A new generation of direct-acting antiviral medications taken orally are now available to Australians living with chronic hepatitis C. They are more effective, easier to take and have fewer side-effects than the older medications. The Australian Government has listed these medicines on the Pharmaceutical Benefits Scheme (PBS), ensuring they are accessible and affordable to people with hepatitis C. This is a leap forward in the management and treatment of hepatitis C and positions Australia as a world leader in publicly-funded access to these new, highly effective medicines.
What are the new medicines?
The new, direct-acting antiviral (DAA) medicines available on the PBS include:
- Epclusa® (sofosbuvir + velpatasvir)
- Harvoni® (sofosbuvir + ledipasvir)
- Zepatier® (grazoprevir + elbasvir)
- Maviret® (Glecaprevir + pibrentasvir)
Following a clinical assessment, these medicines are used independently or in combination with other medicines depending on the person’s particular situation. For most people, this will mean 8 to 12 weeks of taking tablets without the need to use Interferon.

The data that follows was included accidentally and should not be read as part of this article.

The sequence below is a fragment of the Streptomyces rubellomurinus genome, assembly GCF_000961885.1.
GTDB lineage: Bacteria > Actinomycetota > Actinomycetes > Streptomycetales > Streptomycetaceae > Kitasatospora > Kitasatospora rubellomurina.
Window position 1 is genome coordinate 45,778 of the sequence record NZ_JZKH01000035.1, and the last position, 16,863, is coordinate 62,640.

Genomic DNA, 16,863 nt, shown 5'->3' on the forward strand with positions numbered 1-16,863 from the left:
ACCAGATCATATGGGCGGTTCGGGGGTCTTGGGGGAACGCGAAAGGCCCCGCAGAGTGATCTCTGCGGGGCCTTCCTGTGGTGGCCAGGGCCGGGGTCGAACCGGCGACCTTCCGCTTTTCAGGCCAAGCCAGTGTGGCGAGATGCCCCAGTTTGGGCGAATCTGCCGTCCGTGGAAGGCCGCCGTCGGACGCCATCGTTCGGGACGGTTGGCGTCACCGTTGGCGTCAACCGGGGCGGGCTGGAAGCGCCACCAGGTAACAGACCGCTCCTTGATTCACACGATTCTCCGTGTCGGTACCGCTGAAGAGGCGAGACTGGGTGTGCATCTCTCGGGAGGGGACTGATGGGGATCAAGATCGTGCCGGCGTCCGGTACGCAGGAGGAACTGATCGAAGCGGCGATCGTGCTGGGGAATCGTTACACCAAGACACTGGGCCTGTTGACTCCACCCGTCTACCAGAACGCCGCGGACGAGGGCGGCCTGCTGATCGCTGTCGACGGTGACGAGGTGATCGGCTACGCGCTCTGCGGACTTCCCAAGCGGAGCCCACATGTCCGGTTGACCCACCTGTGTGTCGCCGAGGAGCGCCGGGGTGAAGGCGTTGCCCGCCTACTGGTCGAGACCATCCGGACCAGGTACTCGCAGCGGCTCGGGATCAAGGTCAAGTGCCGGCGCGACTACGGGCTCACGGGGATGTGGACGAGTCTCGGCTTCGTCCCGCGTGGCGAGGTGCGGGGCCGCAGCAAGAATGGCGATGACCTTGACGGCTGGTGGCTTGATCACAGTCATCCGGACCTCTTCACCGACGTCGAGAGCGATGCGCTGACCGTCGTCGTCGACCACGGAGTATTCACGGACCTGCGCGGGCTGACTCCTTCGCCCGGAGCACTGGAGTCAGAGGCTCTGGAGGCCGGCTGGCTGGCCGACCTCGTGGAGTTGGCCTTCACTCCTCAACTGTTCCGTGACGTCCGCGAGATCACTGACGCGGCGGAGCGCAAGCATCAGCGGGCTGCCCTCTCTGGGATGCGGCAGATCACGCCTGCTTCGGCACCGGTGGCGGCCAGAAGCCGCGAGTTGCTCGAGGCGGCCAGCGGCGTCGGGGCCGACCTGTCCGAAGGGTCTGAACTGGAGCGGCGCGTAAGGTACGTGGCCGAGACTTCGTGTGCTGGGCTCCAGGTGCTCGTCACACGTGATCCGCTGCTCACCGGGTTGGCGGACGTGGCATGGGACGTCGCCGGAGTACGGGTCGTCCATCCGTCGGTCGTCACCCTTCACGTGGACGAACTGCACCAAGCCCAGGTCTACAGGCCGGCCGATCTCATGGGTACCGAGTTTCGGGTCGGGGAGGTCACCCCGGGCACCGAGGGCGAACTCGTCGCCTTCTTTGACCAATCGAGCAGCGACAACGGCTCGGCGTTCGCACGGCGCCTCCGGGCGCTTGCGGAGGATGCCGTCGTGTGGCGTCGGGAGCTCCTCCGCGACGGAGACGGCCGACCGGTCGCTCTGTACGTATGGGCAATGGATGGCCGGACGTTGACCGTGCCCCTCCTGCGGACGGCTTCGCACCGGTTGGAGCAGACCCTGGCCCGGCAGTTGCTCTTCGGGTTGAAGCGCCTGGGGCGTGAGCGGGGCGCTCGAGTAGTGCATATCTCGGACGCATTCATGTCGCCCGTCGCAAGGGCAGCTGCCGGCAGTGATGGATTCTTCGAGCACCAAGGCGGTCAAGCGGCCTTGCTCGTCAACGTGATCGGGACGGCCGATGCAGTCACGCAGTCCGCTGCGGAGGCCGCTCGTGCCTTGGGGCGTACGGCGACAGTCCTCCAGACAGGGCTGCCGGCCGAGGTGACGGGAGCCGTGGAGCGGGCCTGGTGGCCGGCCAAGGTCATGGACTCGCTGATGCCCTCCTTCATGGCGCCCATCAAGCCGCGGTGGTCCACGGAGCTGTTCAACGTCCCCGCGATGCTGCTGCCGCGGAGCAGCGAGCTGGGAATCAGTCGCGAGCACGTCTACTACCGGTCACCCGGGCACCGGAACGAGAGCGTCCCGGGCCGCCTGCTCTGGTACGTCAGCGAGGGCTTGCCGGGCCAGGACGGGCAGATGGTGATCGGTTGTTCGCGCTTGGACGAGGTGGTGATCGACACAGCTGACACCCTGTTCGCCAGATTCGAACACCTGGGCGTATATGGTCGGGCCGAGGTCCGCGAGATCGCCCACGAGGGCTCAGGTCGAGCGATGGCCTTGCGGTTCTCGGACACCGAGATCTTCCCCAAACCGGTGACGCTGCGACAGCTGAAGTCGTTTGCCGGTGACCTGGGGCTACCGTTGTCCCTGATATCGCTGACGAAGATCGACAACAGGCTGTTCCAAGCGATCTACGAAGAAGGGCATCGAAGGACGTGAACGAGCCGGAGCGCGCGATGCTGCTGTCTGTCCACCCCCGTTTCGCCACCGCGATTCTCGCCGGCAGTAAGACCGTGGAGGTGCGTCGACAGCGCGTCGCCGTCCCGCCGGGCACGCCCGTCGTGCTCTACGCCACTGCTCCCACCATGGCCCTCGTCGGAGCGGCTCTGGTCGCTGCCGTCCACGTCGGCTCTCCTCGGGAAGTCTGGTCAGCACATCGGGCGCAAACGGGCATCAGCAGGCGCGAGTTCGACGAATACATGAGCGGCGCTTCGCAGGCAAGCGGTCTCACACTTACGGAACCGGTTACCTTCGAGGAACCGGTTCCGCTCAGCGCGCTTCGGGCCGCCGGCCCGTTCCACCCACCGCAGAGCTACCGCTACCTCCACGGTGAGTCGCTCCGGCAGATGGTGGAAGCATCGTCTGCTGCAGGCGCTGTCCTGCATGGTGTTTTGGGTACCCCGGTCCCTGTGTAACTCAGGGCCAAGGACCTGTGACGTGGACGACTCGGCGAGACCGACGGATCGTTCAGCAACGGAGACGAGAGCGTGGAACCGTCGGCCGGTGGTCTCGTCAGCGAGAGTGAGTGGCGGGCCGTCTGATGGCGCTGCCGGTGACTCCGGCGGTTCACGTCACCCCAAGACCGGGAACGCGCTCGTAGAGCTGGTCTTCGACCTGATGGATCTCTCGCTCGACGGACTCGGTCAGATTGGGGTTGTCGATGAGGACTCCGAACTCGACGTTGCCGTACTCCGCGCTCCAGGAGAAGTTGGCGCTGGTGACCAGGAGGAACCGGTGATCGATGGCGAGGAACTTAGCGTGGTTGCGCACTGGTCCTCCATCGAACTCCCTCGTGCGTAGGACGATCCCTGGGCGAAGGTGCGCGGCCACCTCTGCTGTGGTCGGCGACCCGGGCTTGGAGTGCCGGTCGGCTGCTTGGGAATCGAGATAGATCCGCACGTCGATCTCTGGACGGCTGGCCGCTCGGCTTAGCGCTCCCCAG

Are the new medicines better than the previous ones?
Yes, the new DAA medicines are:
- more effective, resulting in a cure for 90-95% of people
- taken as tablets only, and have very few side-effects
- taken for as little as 8-12 weeks in most cases, and;
- provide interferon-free treatment options for all genotypes in Australia
Are the new medicines available for all people with Hepatitis C?
Yes, treatment using the new DAA medicines is available through the PBS for all people living with hepatitis C over the age of 18 and who have a Medicare Card. However, the particular combination of medicines used will depend on a range of factors which include genotype, prior treatment experience and whether or not you have developed fibrosis or cirrhosis (liver scarring).
What about people who currently inject drugs?
There are no restrictions applied to people who inject drugs – in fact they are a priority population for hepatitis C treatment. Whether or not a person currently injects drugs is not, and should not be used as criteria for restricting access to the new medicines.
Can people in prison access the new medicines?
Yes, people in prison are a priority population for hepatitis C treatment. The Australian Government has ensured the new medicines will be funded for people in prison. There may be some criteria depending on a prisoner’s length of stay as to whether they will be able to access the treatments whilst incarcerated.
Are there interferon-free options available for all genotypes?
Yes there are interferon-free options available for all genotypes.
What information will the doctor need to know about your health before treatment can be prescribed?